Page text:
Standing for Augmented Reality, Virtual Reality and Mixed Reality, the technological innovations are very similar to one another but bare some key differences, both in terms of function and use cases. Let us look into what sets them apart.
Virtual Reality (VR)
Virtual Reality, is a form of technology that fully immerses the user in a digital environment. In more advanced forms of VR, the user is able to interact with the computer generated environment in which they find themselves, by moving around the three dimensional world. In many cases, users are even able to hear sounds and manipulate object in the virtual environment, by wearing hand controllers.
To experience the virtual environment, users are required to wear a VR headset, designed to deliver the interactive environment to the user. Some headsets, like the Oculus Rift, are connected to a computer, or to a gaming console (much like PlayStation’s VR, offering). Others come as standalone devices, which either work independently or require the insertion of a smart phone to deliver a virtual experience to the user. Stand alone VR devices are becoming increasingly popular for the affordability.
VR is increasingly used to deliver immersive videos for the purpose of entertainment, or marketing, while interactive VR experiences have been used for education and training.
Augmented Reality (AR)
Augmented Reality, unlike VR, applies virtual images and objects to a real-world environment. With AR technology, computer generated images, video, objects data will be layered over existing environments, as in the globally popular smartphone game, Pokemon Go.
For further clarification, if a user would like to purchase a piece of furniture, the retailer or manufacturer could, through an AR enhanced app, allow the user to view the object (chair, bed, table etc.) and see where they might place it in their home before purchasing it. In that way, enhancing the user’s shopping experience while adding a degree of convenience.
AR is currently the most accessible form of reality technology as it allows users to run augmented reality enhanced applications from their personal devices (smartphone or tablet). Users can also experience AR through special headsets like Google Glass, which won’t immerse a user in a virtually generated environment but layer virtual objects over an actual environment.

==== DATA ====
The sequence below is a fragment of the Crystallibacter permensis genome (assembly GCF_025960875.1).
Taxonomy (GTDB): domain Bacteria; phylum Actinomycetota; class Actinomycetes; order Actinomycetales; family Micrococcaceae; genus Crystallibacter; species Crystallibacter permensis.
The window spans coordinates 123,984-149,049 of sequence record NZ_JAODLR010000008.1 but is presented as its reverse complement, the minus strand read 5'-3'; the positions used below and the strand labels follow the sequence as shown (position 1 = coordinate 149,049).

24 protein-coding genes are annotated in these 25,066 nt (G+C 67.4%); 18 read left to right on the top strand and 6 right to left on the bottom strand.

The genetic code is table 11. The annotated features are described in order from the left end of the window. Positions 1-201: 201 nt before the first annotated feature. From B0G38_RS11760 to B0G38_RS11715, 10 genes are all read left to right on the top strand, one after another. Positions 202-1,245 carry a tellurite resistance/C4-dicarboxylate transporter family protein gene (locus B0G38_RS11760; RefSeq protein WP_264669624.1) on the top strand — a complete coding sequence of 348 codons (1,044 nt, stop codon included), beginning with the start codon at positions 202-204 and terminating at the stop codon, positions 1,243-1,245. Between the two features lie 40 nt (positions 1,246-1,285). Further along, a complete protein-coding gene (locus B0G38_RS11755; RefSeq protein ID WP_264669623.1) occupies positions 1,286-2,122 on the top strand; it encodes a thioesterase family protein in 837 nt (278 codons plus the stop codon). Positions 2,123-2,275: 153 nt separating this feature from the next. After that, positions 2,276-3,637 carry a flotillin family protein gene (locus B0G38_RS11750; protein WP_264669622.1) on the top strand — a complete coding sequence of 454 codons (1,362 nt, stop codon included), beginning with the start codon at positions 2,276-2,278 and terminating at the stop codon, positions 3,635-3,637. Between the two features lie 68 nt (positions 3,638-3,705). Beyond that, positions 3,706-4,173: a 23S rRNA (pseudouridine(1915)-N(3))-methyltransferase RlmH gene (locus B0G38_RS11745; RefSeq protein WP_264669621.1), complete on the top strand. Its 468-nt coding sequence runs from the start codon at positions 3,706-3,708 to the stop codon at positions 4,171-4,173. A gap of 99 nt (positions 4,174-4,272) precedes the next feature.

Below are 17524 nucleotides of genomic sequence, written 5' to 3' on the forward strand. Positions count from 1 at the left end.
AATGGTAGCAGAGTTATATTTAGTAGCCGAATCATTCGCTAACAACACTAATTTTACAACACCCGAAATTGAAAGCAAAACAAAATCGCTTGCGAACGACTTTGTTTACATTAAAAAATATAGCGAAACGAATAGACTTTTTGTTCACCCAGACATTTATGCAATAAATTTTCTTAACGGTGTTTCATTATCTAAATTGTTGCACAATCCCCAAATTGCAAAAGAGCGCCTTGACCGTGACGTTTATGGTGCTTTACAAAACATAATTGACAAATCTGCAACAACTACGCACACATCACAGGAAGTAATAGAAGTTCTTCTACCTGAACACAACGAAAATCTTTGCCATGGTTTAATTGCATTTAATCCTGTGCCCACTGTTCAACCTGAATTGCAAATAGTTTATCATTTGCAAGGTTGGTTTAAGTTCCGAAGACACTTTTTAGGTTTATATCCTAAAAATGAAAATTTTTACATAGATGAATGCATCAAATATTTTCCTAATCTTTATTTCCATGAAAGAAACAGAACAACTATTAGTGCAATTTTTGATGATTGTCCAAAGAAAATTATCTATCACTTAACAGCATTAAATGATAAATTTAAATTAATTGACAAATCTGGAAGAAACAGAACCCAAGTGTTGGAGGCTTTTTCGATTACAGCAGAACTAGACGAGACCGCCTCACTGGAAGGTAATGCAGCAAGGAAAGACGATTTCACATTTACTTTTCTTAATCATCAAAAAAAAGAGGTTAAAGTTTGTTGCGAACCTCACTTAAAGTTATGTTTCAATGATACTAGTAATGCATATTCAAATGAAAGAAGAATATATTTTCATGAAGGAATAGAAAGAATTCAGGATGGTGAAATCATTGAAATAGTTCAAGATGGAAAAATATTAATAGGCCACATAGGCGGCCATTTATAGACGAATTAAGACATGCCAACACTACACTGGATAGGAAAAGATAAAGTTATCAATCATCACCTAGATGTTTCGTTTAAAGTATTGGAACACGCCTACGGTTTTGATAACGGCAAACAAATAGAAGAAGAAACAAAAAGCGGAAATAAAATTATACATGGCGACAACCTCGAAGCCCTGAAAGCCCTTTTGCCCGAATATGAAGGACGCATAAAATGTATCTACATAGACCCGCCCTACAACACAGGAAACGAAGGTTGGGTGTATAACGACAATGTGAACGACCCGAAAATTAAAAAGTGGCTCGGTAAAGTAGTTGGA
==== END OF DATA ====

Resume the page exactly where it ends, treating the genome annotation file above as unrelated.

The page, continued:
AR technology has been used in marketing, retail, manufacturing, and navigation, with other applications for the technology still in the development stage.
Mixed Reality (MR)
Mixed Reality, or Hybrid Reality is the most recent development in the Reality Technology field. MR not only overlays a virtual object onto a real environment, but anchors the object onto the real-world environment and enables the object to interact with said environment. MR is, in a sense, an advanced form of Augmented Reality.
Another form of Mixed Reality applies a virtual environment to a real-world environment, this usually requires sensors, to enable users to interact with the virtual environment, without disturbing the actual environment or accidentally harming themselves while navigating the hybridised environments.
Holographic devices that deliver MR experiences have translucent lenses that allow users to see their real-world environment while holographically overlaying the virtual environment onto it. Examples of this can be found in Microsoft’s Hololens 2 product.
Immersive devices, on the other hand, totally block out the real world view, and employ cameras to track it while delivering a virtual experience to the user. Computer firm’s Acer and HP have Windows Mixed Reality headsets which operate in this manner.
Reality technology, which used to be stuff of science fiction, has come a long way in recent times. The technology, though largely still in its development stages, may become a big part of our lives in future. VR, AR, and MR may enhance how we interact and communicate with each other, our environment, and other technology in a, not so distant, future.